Wine marketers have it comparatively easy. They merely summon a picture of a bucolic vineyard or people raising their glasses around a table full of food—they don't have to sell their selling points. This is why brewers have been frantically pushing beer-and-food pairings lately. Beer—which can be great with food, by the way—is in danger of being left out of the American mealtime, banished to the den (only when pro sports are on) or to the back porch (only for the early rounds of grilling).
The boom in foodie connoisseurship in this country has dovetailed with the rise of pastoral chic. Both trends work in wine's favor. Wine, even when it's made at oil-refinery volume, can trade on pastoral associations; beer seems somewhat industrial, no matter how handcrafted the brew. This is a serious handicap. Cheers columnist Lew Bryson, in his beery lament, acknowledges as much when he calls for "a change in beer's culture: Scotch whisky people don't talk about 'moving units' of 'the liquid'; they talk about 'selling cases of whisky.' "
But it's more than a question of switching terminology. Wine is basically an agricultural product (fermented grapes), while beer is the result of a complicated process of manufacture (boiling barley to extract sugars, adding hops and yeast, fermenting the wort that results). This holds true whether the brewer is a medieval English villager or Anheuser-Busch. The hallmark of beer is consistency: A brewer strives to make batch after batch of Pilsener so it tastes the same—and often succeeds without much difficulty. Wine is more variable: The sugar levels and tannins and acidity of the grapes fluctuate from year to year, and so does the character of the resulting wines. This explains why the whole concept of vintages is so central to wine but largely absent from beer.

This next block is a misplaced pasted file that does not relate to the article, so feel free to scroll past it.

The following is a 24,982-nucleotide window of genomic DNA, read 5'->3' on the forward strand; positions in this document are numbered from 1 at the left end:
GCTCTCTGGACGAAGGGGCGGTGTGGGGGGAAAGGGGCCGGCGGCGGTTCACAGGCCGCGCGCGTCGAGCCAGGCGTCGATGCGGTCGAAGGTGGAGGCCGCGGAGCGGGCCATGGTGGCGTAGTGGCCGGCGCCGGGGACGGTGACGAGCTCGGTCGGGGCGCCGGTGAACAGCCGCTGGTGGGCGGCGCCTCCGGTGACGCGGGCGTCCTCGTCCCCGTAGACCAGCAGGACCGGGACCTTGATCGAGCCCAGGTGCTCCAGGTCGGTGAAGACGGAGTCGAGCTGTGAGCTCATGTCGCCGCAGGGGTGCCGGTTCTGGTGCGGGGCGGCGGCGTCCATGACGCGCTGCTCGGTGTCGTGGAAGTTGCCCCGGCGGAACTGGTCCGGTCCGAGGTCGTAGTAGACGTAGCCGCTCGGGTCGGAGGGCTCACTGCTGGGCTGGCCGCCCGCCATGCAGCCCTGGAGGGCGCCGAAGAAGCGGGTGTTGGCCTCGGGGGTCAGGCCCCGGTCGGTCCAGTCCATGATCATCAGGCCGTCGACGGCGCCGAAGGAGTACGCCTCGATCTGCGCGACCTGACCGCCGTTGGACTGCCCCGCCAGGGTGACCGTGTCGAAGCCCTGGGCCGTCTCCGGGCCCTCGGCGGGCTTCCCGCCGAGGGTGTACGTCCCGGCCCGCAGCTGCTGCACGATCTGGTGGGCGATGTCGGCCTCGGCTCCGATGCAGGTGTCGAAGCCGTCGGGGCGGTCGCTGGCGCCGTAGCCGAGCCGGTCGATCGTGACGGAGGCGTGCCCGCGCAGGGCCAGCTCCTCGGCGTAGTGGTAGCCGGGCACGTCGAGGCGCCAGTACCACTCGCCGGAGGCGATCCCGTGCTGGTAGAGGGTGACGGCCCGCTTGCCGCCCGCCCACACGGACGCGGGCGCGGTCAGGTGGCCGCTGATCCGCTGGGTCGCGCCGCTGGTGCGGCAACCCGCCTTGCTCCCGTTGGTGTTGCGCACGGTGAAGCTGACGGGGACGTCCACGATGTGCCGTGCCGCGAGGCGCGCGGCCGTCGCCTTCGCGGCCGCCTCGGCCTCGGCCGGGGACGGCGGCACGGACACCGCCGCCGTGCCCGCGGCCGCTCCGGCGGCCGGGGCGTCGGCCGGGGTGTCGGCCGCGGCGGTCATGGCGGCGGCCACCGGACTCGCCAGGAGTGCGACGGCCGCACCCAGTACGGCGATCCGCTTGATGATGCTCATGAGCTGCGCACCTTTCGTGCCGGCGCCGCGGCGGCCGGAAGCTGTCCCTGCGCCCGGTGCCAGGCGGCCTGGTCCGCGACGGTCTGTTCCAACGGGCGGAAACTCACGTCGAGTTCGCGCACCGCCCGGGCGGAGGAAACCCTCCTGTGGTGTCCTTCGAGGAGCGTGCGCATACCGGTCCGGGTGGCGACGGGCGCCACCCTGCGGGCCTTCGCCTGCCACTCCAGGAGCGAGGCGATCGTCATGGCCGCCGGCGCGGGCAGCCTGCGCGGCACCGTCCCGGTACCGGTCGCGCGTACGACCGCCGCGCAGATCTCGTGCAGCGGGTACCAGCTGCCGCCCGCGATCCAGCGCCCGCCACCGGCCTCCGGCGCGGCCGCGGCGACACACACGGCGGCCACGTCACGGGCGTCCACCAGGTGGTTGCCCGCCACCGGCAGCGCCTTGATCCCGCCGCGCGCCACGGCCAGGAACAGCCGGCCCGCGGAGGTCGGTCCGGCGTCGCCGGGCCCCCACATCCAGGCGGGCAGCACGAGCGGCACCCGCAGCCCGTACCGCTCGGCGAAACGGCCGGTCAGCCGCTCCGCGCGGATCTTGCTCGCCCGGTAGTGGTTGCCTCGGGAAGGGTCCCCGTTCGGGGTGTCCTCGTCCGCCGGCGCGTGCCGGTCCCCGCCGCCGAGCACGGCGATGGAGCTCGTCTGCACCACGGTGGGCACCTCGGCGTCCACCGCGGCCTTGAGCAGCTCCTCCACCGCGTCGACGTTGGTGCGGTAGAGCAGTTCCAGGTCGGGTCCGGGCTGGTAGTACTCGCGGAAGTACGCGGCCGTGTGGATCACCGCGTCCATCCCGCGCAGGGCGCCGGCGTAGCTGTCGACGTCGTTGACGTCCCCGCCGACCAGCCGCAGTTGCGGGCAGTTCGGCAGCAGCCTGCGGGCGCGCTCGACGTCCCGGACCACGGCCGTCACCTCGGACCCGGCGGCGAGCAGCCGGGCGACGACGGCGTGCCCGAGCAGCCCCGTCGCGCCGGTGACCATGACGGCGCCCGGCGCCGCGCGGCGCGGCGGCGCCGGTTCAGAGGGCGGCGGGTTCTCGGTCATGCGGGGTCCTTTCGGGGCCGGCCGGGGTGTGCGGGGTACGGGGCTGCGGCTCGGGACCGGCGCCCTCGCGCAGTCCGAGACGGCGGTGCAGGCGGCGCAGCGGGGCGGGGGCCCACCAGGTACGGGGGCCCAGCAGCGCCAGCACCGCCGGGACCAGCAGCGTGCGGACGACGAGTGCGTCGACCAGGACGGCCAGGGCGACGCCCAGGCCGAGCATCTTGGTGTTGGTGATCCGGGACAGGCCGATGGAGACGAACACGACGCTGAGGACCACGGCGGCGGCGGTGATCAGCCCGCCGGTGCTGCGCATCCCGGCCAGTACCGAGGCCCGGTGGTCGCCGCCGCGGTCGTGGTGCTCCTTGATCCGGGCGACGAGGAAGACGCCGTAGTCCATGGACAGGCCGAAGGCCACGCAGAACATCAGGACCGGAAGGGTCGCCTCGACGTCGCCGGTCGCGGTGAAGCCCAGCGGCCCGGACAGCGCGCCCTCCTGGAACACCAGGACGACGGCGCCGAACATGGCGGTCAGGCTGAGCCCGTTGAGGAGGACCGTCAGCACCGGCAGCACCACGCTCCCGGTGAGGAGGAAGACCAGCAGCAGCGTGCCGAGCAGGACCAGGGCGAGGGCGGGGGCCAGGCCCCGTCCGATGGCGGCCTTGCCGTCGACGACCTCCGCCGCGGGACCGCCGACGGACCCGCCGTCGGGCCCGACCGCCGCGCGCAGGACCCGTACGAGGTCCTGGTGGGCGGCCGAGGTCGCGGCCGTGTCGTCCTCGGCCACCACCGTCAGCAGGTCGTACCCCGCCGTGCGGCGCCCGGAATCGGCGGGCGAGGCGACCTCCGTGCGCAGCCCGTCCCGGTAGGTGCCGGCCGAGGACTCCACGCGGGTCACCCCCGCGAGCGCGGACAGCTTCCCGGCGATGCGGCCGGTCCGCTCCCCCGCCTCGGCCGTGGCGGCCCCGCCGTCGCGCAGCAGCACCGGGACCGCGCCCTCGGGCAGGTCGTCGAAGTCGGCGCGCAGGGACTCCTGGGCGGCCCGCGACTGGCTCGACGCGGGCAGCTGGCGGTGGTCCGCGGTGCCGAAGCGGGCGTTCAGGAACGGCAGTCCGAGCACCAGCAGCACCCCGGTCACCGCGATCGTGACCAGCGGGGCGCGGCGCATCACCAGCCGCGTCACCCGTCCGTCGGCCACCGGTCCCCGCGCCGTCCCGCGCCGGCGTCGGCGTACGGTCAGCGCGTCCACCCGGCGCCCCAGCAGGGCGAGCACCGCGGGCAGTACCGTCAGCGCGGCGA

In fact, you can trace the United States' shift from an agrarian society to an urban, industrial one through beer. In the Colonial era, settlers drank mostly hard cider (the rural drink of choice), rum, and whiskey. It wasn't until the mid-19th century, when German immigrants came over in large numbers to man the new factories and brought their brewing skills with them, that beer really took off. When beer became more popular than cider around the time of the Civil War, it signaled an altered American landscape as much as altered tastes. Mass-market beer arose out of two key innovations of the industrial revolution: refrigeration and pasteurization. Suddenly, beer could travel long distances, and lager slowly took over countryside as well as town.
But in America today, beer has lost its grip. In a column on brown ales, Eric Asimov, the drinks writer for the New York Times, wrote a line that could serve as a beer elegy: "Mild brown ales, the knock-back drink of thirsty coal miners and dock workers, are not so appealing to post-industrial office workers, who are less thirsty and more aspirational."
But who knows? Pastoral nostalgia fueled the wine boom—after all, we long ago became a mostly urban and suburban nation. Maybe industrial nostalgia will be next, now that our factories are gone. Cubicle-dwellers, raise your pints!